When they drove their 1940’s car along that snowy road in blizzard conditions from Brampton, Ontario back home to Lakeview, Ontario; there were few vehicles on what is now a very busy highway. Stretched out before them on both sides were farmers fields and numerous horse farms and as I clearly remember as a young child the farm fields were all enclosed in white wooden fences with horses grazing in the distance. It is a lost piece of a once beautiful landscape.
That was when I was a young child.
On this day I was a bundle, newly born and as mom would say I was a bundle of “joy”, her joy and my father’s.
It was 1955 and I the third born; eventually we would become a family of four children. I had two brothers and mom desperately wanted a girl. From the stories my brothers and mother would tell I now understand why she prayed for a girl. Although I would disappoint mom as a rebellious teenager it did out weigh the many years of love that she lavished on me and I on her.
This story was told to me every single year near or on my birthday by my mom. Both my parents repeated many stories of their young lives to us children (must admit we would all roll our eyes when Dad began one of his stories) but Dad was the best story teller of all and it would take years for me to really appreciate this oral history.
The nurses informed my dad that he had a baby boy. In those days’ fathers did not usually see their wife let alone their newborn child until the next day and during very strict visiting hours. I am sure he felt disappointment for my mom for she must have expressed over and over that she hoped it was a girl. After having two boys only eighteen months apart, living in a place far from her home in New Brunswick, in a house where ice was still delivered to the door, heat was by coal fire, house half built, wringer washer, no dryer for the clothes and mud so thick and sticky in the yard you would sink and come out of your boots.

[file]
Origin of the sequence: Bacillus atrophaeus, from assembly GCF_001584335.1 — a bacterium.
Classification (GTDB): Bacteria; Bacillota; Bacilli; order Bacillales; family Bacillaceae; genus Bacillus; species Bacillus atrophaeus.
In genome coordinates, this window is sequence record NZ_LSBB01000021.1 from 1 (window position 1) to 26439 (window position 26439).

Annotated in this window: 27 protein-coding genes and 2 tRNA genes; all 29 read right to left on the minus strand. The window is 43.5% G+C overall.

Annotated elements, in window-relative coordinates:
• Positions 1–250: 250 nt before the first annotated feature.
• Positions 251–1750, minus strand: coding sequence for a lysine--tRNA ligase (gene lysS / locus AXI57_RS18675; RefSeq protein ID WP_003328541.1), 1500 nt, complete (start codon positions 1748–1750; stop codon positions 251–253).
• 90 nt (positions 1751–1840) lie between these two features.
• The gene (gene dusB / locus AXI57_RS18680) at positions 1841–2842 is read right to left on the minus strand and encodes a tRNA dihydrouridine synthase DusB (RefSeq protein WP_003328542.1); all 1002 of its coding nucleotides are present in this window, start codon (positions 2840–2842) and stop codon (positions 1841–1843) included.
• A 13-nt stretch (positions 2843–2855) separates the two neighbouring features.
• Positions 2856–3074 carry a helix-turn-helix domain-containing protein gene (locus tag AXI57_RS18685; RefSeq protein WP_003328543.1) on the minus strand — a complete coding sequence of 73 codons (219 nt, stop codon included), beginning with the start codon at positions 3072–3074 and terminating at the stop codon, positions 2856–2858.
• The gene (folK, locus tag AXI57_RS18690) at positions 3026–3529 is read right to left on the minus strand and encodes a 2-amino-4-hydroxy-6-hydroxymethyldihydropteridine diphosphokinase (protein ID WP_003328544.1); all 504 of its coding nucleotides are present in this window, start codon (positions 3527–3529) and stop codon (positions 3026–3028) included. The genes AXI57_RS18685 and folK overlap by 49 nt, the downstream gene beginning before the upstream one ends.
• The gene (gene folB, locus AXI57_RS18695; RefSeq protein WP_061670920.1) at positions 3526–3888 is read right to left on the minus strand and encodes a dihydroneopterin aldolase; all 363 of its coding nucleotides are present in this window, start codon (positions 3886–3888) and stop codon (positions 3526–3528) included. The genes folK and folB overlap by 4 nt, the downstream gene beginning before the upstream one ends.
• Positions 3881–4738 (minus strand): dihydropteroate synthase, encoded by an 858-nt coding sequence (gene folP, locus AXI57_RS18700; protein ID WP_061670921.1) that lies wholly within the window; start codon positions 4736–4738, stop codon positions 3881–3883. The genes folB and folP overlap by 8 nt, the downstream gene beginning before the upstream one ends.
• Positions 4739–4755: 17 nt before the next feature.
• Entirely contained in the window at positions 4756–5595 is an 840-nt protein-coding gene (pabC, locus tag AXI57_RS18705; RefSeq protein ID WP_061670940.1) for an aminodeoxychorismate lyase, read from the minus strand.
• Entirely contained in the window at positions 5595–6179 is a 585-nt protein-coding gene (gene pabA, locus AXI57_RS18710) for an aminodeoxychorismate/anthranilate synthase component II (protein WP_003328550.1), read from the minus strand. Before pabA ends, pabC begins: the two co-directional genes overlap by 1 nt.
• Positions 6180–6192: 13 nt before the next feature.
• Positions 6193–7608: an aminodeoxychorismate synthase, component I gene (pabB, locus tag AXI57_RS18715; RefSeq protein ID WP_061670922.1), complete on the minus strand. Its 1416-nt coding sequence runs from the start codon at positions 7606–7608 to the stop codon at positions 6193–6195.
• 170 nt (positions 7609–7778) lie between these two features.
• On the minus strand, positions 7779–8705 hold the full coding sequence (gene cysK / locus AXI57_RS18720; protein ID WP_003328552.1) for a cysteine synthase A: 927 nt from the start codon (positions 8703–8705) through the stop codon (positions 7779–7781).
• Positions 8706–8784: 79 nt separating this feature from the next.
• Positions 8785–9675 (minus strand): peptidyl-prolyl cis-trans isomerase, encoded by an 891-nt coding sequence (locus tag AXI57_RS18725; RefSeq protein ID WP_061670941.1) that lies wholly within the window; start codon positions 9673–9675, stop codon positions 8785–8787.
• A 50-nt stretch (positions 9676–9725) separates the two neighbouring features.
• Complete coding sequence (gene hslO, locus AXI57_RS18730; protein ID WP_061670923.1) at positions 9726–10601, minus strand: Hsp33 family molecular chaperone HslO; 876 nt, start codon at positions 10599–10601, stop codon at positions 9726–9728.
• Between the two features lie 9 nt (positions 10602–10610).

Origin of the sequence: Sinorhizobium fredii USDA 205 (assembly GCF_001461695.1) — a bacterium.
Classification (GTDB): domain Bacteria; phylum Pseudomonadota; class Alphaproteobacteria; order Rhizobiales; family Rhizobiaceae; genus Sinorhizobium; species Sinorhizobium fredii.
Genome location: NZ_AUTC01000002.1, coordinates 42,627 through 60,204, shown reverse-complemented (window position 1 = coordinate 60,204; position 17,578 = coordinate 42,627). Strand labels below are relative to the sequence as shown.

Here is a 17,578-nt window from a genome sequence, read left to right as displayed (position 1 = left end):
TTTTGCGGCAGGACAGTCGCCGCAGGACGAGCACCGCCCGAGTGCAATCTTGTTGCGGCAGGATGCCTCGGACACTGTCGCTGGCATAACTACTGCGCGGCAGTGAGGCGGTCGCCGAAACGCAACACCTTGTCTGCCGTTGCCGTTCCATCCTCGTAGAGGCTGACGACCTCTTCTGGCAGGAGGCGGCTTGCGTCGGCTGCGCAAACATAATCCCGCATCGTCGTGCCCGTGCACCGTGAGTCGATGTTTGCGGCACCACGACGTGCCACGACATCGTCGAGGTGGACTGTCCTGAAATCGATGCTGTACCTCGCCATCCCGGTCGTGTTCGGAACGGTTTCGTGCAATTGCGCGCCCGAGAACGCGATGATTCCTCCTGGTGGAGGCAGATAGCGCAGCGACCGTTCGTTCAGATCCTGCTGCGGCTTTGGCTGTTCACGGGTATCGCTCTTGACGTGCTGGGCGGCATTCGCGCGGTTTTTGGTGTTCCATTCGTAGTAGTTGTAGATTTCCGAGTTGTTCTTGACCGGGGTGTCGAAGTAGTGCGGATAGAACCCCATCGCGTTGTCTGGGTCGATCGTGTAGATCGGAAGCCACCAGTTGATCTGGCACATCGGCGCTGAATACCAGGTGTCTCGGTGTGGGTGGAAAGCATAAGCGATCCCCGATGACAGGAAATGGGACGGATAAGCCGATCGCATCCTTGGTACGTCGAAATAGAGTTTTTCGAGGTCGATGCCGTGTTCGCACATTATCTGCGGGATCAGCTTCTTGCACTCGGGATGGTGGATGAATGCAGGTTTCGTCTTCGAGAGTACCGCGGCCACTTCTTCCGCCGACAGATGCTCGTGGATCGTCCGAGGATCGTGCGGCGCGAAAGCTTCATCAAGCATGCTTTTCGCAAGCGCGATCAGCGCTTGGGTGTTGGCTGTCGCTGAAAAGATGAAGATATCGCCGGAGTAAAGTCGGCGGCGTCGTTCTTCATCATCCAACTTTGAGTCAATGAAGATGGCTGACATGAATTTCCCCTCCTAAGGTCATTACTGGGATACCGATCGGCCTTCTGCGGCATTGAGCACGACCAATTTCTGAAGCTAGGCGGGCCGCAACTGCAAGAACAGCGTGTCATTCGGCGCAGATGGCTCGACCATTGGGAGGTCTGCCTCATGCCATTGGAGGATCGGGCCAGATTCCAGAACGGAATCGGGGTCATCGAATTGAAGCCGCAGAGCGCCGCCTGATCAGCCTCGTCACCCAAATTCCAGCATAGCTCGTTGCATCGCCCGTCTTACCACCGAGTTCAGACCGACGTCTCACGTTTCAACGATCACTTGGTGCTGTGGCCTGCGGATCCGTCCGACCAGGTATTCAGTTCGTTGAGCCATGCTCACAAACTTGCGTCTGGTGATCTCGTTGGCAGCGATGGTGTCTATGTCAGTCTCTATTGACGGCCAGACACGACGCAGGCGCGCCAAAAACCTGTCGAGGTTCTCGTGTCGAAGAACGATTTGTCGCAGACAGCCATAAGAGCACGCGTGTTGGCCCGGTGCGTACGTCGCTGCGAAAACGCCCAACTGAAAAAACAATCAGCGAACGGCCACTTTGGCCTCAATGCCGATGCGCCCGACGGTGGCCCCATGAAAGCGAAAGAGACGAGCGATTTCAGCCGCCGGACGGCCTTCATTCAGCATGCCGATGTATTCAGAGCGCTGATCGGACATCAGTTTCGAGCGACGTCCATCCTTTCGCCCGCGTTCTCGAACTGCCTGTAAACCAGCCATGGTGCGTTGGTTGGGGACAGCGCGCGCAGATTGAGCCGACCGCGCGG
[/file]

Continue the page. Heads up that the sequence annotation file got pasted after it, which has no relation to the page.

Surely, surely, she would be rewarded with a girl!
Dad went home and sent my two brothers who were by then aged seven and eight over to the neighbours next to us, across and up the street to announce that we had “another boy” and as the story goes, some laughed and some cried. Dad then called the relations down home in New Brunswick and in Toronto to tell them the news, some laughed and some cried.
When Dad was allowed to visit mom the next day he said “well we have another boy”, to which my mom promptly corrected him and said “we do not! we have a girl!” My Dad said “no, we have a boy” and again mom repeated “we have a girl!” Hat in hand Dad confirmed with the nurses that I was a girl.
Dad returned home and sent my brothers back to the neighbours next to us, across and up the street, some laughed and some cried. He then called down home and to Toronto, some laughed and some cried.
When it came the day to bring me home, Dad asked his supervisor for a half day off to bring his wife and little girl home from the hospital. He responded “Charlie! Take the whole day off!”
First a boy and then a girl.
And so, the story goes,